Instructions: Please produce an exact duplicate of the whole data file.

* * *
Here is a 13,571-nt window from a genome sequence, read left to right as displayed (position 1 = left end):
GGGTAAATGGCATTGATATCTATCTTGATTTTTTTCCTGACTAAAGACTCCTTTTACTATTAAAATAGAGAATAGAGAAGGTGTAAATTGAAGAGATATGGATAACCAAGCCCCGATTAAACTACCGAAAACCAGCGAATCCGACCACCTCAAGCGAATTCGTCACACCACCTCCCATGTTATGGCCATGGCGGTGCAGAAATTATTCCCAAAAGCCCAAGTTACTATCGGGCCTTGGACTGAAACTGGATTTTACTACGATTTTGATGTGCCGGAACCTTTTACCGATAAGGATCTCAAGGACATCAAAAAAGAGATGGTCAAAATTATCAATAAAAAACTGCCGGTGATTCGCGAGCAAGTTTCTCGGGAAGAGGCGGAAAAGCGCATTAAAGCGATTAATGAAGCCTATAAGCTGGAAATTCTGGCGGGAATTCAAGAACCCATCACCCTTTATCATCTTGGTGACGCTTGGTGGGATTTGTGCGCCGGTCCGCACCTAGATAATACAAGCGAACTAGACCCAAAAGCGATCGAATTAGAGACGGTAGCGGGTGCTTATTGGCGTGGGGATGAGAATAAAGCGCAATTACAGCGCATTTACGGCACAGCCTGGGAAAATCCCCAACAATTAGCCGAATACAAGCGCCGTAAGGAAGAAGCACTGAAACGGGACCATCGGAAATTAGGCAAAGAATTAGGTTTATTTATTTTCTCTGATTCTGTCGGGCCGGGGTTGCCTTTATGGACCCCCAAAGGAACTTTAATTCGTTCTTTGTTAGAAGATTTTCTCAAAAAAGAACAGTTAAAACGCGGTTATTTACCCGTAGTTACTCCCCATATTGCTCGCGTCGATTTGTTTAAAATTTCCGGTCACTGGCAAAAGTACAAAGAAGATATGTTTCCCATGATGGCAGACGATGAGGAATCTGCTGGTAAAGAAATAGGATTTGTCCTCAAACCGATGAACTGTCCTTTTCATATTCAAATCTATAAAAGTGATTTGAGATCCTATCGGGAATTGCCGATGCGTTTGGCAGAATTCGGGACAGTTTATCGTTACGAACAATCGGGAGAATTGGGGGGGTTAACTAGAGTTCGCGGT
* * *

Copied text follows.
Here is a 13,571-nt window from a genome sequence, read left to right as displayed (position 1 = left end):
GGGTAAATGGCATTGATATCTATCTTGATTTTTTTCCTGACTAAAGACTCCTTTTACTATTAAAATAGAGAATAGAGAAGGTGTAAATTGAAGAGATATGGATAACCAAGCCCCGATTAAACTACCGAAAACCAGCGAATCCGACCACCTCAAGCGAATTCGTCACACCACCTCCCATGTTATGGCCATGGCGGTGCAGAAATTATTCCCAAAAGCCCAAGTTACTATCGGGCCTTGGACTGAAACTGGATTTTACTACGATTTTGATGTGCCGGAACCTTTTACCGATAAGGATCTCAAGGACATCAAAAAAGAGATGGTCAAAATTATCAATAAAAAACTGCCGGTGATTCGCGAGCAAGTTTCTCGGGAAGAGGCGGAAAAGCGCATTAAAGCGATTAATGAAGCCTATAAGCTGGAAATTCTGGCGGGAATTCAAGAACCCATCACCCTTTATCATCTTGGTGACGCTTGGTGGGATTTGTGCGCCGGTCCGCACCTAGATAATACAAGCGAACTAGACCCAAAAGCGATCGAATTAGAGACGGTAGCGGGTGCTTATTGGCGTGGGGATGAGAATAAAGCGCAATTACAGCGCATTTACGGCACAGCCTGGGAAAATCCCCAACAATTAGCCGAATACAAGCGCCGTAAGGAAGAAGCACTGAAACGGGACCATCGGAAATTAGGCAAAGAATTAGGTTTATTTATTTTCTCTGATTCTGTCGGGCCGGGGTTGCCTTTATGGACCCCCAAAGGAACTTTAATTCGTTCTTTGTTAGAAGATTTTCTCAAAAAAGAACAGTTAAAACGCGGTTATTTACCCGTAGTTACTCCCCATATTGCTCGCGTCGATTTGTTTAAAATTTCCGGTCACTGGCAAAAGTACAAAGAAGATATGTTTCCCATGATGGCAGACGATGAGGAATCTGCTGGTAAAGAAATAGGATTTGTCCTCAAACCGATGAACTGTCCTTTTCATATTCAAATCTATAAAAGTGATTTGAGATCCTATCGGGAATTGCCGATGCGTTTGGCAGAATTCGGGACAGTTTATCGTTACGAACAATCGGGAGAATTGGGGGGGTTAACTAGAGTTCGCGGT